Secretaries Sebelius, LaHood, Donovan and Admini­strator Jackson: No doubt, you have plenty keeping you busy over at HHS, DOT, HUD and EPA. However, you have an opportunity to lead in promoting more health, better transportation, better cities and a sustainable planet by changing the federal employee dress code.

For a long time, convention required suits, ties and pantyhose. Before that it was a lot of gloves and hats and powdered wigs. (Don't get me started on the corsets...) But the fashion police have moved forward, leaving federal agencies hopelessly out of style and out of step with their own missions.

Environmental sustainability, smart urban growth and public wellness are at the very top of the agenda. But most of your employees can't live out the very values that they work for; they're too busy fetching their dry cleaning and keeping their shoes shined.

Let's relax the professional dress code in favor of something a little more practical.

Secretary LaHood, it would be nice to get more people out of the morning gridlock and onto a Metro, right? Employees who choose to walk or bike to work might put a dent in the diabetes and obesity numbers, isn't that true, Secretary Sebelius?

If more people chose to wait for the bus instead of hopping into a private vehicle, I bet the environment would have no objections, right Ms. Jackson? For that matter, I bet your cooling costs (and your carbon footprint) wouldn't be so high if people didn't wear wool all summer. I get warm just thinking about August in DC.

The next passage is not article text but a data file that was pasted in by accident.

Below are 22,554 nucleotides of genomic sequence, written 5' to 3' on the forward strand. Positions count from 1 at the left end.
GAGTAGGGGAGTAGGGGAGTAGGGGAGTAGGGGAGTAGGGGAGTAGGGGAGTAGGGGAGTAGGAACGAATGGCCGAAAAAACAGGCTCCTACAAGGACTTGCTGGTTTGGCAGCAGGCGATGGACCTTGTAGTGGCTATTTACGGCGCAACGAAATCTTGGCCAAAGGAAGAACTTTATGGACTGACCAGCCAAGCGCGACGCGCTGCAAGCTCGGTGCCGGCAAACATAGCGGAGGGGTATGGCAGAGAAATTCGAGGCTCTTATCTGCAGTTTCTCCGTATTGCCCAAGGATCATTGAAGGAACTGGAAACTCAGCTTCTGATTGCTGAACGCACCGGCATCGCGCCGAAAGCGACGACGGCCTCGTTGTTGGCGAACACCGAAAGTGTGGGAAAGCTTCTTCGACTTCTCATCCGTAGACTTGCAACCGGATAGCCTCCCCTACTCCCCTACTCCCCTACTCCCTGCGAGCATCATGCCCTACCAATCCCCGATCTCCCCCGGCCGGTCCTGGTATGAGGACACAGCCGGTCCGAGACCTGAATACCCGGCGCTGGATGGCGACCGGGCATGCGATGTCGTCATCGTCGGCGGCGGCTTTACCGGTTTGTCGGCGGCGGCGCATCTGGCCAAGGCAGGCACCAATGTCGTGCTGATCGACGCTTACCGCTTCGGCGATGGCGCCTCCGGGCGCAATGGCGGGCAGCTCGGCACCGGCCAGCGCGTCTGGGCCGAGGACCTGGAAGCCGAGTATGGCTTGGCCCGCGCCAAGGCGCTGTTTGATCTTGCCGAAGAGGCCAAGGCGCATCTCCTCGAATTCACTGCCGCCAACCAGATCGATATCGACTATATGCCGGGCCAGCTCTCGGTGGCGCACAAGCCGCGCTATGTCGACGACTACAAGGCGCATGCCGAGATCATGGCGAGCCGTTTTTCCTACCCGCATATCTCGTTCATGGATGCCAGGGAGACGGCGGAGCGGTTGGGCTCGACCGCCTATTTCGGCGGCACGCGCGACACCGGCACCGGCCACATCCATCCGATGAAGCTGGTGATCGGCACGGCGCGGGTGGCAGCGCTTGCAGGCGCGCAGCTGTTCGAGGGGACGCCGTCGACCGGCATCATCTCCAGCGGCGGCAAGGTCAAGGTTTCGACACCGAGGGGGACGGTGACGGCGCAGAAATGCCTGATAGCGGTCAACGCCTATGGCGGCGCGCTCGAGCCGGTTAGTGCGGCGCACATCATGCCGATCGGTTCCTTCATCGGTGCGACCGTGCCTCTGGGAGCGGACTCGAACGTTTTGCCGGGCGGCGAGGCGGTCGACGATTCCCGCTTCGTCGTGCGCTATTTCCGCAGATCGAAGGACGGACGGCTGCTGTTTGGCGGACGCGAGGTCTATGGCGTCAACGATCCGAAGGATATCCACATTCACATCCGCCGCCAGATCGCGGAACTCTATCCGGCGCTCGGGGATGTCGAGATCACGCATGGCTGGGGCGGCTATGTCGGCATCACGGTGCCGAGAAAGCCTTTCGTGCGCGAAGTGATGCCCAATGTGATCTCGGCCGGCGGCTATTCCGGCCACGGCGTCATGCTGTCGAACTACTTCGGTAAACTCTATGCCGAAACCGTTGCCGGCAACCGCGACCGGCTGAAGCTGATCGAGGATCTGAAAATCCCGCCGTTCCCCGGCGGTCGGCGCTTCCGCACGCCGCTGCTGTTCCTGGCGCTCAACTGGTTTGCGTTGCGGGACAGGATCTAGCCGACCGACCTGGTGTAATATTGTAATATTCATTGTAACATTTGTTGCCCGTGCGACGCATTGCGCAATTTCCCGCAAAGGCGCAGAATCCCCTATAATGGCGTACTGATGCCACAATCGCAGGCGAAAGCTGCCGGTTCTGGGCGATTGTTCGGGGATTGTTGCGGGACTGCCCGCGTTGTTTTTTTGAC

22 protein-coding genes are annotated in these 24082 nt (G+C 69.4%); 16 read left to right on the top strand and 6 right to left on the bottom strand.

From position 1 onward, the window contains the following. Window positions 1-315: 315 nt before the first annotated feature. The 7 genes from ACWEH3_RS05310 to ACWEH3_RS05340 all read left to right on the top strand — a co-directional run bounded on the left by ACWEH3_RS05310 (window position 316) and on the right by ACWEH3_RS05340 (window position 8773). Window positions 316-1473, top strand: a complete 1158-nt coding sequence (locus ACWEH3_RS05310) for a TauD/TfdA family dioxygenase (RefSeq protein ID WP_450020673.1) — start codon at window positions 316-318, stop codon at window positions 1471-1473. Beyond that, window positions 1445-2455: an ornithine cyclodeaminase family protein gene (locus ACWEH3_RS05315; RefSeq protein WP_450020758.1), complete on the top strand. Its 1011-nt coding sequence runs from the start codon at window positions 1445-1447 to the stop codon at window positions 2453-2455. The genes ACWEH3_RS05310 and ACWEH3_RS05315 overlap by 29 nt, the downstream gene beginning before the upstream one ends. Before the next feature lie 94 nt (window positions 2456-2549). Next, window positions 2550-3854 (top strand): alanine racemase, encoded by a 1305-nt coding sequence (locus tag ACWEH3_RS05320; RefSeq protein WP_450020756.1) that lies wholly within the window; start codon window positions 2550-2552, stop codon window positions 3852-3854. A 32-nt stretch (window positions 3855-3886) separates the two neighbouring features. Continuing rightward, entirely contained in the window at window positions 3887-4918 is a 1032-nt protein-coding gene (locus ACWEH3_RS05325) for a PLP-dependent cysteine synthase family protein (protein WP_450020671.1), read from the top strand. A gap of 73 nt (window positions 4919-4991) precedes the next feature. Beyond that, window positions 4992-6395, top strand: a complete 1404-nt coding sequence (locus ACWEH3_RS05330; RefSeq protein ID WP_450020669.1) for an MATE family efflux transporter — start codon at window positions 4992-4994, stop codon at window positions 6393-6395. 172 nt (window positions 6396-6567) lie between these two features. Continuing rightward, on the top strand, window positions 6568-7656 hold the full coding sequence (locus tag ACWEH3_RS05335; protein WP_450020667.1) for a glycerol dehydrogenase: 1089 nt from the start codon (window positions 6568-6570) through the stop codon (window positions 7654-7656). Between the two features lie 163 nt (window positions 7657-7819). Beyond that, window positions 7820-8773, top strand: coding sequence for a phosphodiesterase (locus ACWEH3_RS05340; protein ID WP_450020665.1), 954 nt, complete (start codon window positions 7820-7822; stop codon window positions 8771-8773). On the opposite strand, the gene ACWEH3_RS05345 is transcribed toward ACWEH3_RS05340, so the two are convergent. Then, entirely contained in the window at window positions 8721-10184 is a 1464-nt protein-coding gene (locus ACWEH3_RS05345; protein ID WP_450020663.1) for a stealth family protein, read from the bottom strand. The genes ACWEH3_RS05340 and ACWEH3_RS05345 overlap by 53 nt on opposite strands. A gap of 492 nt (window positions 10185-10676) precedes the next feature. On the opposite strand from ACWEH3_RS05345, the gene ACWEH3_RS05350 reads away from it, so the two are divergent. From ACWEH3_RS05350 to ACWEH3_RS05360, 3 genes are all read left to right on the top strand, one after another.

Undoubtedly, some of your employees make great choices already, out of necessity or otherwise. But you aren't making it any easier for them. And it wouldn't cost you a dime to make the change. In fact, it might save everyone a few dollars.

Of course, all of your workers would see some returns if they didn't have to suit up for work every day. In addition, a more active, health-conscious employee workforce would help to reduce your organization's insurance overhead. In turn, employees would enjoy lower premiums and, eventually, fewer reasons to see the doctor in the first place.

And, Secretary Donovan, you know better than anyone, as more and more people find themselves living in urban areas, individuals' choices regarding their health and their habitsfrom how they choose to commute to how many loads of laundry they wash in a given weekhave a larger and larger impact the way our cities develop and evolve.

The very concept of what it means to look like a "professional" needs a makeover. Lest you think that this would mean lowering standards, let me assure you on behalf of the fashion police: it would not. We love good style, and we love great clothes. But even we don't think that respect for a person's professionalism should hinge on whether he or she showed up in khakis or couture.

More often than not, when it comes to game-changing strategies, the private sector leads and the public sector follows. It's no surprise. Bold moves often require more risk than a government agency like any of yours can reasonably and responsibly agree to take on.

Here, then, is a rare opportunity. This is your chance to be taste-makers. Relax your dress codes and start a movement. Many fixes are expensive and challenging to implement. This one costs nothing at all and promises some big potential returns, from healthier, happier employees to cleaner, greener cities.